Rating:  5 out of 5

Monday, November 26, 2012

Life of Pi (2012)

Title: Life of Pi (2012)

Director: Ang Lee

Cast: Suraj Sharma, Irrfan Khan, Tabu, Rafe Spall


So Life of Pi is an event flick: a wonder of the imagination, a celebration of film, escapist entertainment of the highest caliber; if only it wasn’t so preachy! I went into this movie pretty much not knowing what it was about. I’d seen the previews with the flying fish sequence, and it looked to me like it was going to be a surreal, visual spectacle (which it ended up being every step of the way) but I had no idea what the book the film is based on was about, or the themes that the film was going to be addressing. I went into Life of Pi pretty much blind. But the previews displayed qualities of a top notch production at the hands of a gifted director, so I went in expecting to see something really amazing, and it was amazing in many ways and not so amazing in others.

Life of Pi tells the story of one Pi Patel, a little Indian kid who is brought up by his mother and father,  who by the way run a zoo. One day, as the family embarks on a life changing journey to Canada, a huge storm breaks out in the middle of the ocean and the boat, with mother and father and all the animals from the zoo go down into the ocean. Pi barely survives by escaping in one of the lifeboats. He manages to stay afloat on the boat, along with a hungry, defiant tiger, an injured zebra, an orangutan, a rat and a hyena. How long will Pi survive out in the vast ocean before he dies? Will he make it?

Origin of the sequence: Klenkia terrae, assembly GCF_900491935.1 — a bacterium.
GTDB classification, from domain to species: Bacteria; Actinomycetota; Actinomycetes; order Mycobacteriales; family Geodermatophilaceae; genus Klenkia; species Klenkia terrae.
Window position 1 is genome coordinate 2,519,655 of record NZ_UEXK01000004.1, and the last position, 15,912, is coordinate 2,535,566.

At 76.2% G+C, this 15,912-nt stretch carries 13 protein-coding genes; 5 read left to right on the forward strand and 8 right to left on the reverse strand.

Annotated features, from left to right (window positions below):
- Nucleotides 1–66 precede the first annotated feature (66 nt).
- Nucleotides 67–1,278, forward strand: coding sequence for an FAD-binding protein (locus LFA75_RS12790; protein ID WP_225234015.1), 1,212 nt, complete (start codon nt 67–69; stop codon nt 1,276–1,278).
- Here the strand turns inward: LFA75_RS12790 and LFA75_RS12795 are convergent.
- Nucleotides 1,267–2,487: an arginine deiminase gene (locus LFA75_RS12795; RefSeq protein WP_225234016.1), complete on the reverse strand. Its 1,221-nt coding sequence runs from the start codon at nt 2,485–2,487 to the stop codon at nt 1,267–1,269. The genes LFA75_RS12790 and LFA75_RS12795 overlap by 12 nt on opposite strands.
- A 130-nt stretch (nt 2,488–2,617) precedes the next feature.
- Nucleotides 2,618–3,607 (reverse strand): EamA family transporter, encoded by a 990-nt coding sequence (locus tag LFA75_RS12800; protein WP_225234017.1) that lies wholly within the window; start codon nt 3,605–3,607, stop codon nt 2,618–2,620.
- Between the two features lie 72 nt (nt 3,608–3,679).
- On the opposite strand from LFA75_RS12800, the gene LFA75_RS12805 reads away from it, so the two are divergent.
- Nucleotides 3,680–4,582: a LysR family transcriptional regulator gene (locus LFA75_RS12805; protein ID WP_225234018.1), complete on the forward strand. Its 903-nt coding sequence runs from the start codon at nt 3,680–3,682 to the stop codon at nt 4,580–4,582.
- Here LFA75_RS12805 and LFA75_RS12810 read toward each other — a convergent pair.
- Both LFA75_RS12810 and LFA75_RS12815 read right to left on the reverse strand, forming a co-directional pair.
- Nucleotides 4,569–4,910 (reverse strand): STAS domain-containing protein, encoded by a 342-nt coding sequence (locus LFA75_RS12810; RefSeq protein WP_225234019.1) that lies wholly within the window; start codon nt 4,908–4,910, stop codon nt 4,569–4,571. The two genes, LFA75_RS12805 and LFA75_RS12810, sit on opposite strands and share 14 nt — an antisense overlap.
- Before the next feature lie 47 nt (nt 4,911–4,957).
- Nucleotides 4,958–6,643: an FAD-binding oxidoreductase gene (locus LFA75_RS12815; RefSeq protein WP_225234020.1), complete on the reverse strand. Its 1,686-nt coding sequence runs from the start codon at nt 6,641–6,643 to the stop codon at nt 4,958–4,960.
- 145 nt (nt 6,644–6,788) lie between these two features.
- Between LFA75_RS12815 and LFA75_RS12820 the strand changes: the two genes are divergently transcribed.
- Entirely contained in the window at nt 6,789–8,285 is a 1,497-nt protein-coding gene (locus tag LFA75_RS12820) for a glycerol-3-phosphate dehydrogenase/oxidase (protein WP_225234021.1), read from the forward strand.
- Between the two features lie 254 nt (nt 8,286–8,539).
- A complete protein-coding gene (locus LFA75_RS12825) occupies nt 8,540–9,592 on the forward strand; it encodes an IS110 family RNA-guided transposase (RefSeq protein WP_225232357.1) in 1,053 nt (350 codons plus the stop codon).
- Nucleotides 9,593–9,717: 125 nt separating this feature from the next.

Life of Pi reminded me of a couple of movies. First off, it reminded me of Interview with the Vampire (1994) because it has this premise of a writer, listening to someone tell a story so they can then write a novel, or an article. So the film unfolds as a man interviews Pi, who very willingly tells the writer his story; a story that will supposedly make anyone who hears it “believe in God”. As the adult Pi tells his tale, we get to see Pi through various stages in his life, key defining moments that shape Pi into the man he will become. I loved the character of Pi, he comes off as very defiant of life, he isn’t afraid of anything, he willingly goes out and looks at a storm square in the eye and asks for “more”. To him life is fun, vibrant, joyful and wondrous, something to be experienced and cherished. I loved how the young Pi is portrayed as someone so curious and full of life. The character of Pi is one of the best things about the film, we can identify with Pi because he asks the same questions we ask. He isn’t afraid to question god and his existence.